The kids’ changes to my curriculum plan

Since we’re a  very-relaxed, semi-unschooly type of family, I decided to come back and share with you what my kids decided to do with the curriculum plan that I posted earlier this week.  I just want to help you get a picture of how we decide what we’re going to study together….just in case you wonder how these things really work out.


Rose:  “If I finish these Bob books, can I have an ice cream party?”  Me:  “Well, maybe a playdate.”

Firecracker:  “Yep.  I’m going to read all those books.”  Me:  “Do you want to read one now?”  Firecracker:  “No.  Not really.”

We’ll have to see how that goes 🙂


Rose:  “Why would we ever want to add and subtract? No! No! No!”  (Well, she’s only 6 and already has math anxiety.)

Firecracker:  “Why would we want to start again at Apples?  Let’s finish reading the books instead.”

It looks like we’re going to read Life of Fred–Ice Cream and Jelly Beans.  Then, maybe we can make some math game lapbooks and restart at Apples.  In the meantime, I’m going to look at some math apps and computer games for the kids, as well as playing cards games, store and games like Monopoly that work practical math skills.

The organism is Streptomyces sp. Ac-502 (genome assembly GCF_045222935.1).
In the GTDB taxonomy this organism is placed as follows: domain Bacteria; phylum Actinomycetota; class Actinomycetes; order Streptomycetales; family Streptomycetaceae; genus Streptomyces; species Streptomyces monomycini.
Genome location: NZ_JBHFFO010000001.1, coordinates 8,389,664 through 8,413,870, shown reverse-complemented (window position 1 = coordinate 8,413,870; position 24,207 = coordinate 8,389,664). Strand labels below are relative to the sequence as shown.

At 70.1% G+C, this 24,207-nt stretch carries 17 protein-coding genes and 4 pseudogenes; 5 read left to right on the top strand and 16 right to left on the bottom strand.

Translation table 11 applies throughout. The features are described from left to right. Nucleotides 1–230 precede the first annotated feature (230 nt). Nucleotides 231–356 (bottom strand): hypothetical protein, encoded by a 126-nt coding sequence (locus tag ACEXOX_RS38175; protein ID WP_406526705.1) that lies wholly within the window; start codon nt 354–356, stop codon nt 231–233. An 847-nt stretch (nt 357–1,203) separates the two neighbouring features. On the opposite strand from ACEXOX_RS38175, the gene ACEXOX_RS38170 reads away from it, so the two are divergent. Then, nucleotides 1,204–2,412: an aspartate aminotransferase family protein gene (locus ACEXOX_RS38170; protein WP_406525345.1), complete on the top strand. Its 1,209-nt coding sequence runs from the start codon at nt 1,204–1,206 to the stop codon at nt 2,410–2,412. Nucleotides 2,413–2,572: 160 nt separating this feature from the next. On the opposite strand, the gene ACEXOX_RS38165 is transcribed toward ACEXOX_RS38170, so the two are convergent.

I’m just going to tweak my math plan to make it a little more relaxed for the kids because math isn’t worth all the tears that I’ve made Firecracker cry over it in the past.

In addition, for math and english practice, the kids are going to do a skill sheet/worksheet for each subject each morning.  That will help build some of those skills that we might otherwise  miss.  (These will be gentle practice and not bunches and bunches of problems.)

Literature Studies

Rose generally picks out the books for those.  Firecracker is largely indifferent, but he does participate in the activities. We’re poised to start The Bears on Hemlock Mountain the next day that Firecracker doesn’t have to work.


Forget my science plan, Firecracker suddenly has a burning desire to do Amanda Bennett’s Handsome Horses unit study.  Then, we’ll go from there.  Firecracker generally decides our science type studies, and Rose participates, but doesn’t enjoy the endeavor nearly as much as Firecracker.


It turns out that both kids have a real excitement at the idea of studying Native American tribes.  Rose has looked at More Than Moccasins: A Kid’s Activity Guide to Traditional North American Indian Life (A Kid’s Guide series) and History Pockets: Native Americans and wants to make every project in the books.  Firecracker looks forward to reading about Indians because he loves American Indians and can’t wait to make his own bow and arrows.  Who knew?  I  certainly didn’t know that it would be such an exciting study topic for them until I told them I was wanting to study.


Anyway, each family and each homeschool is different, but I just was amused and excited this morning about how the kids and I each add and exciting element to the things that we study.  As for the toddlers, all I have to do is to say, “Do you guys want to color?  Do you want to paint?  Let’s read stories!” and they’re excited to participate 🙂


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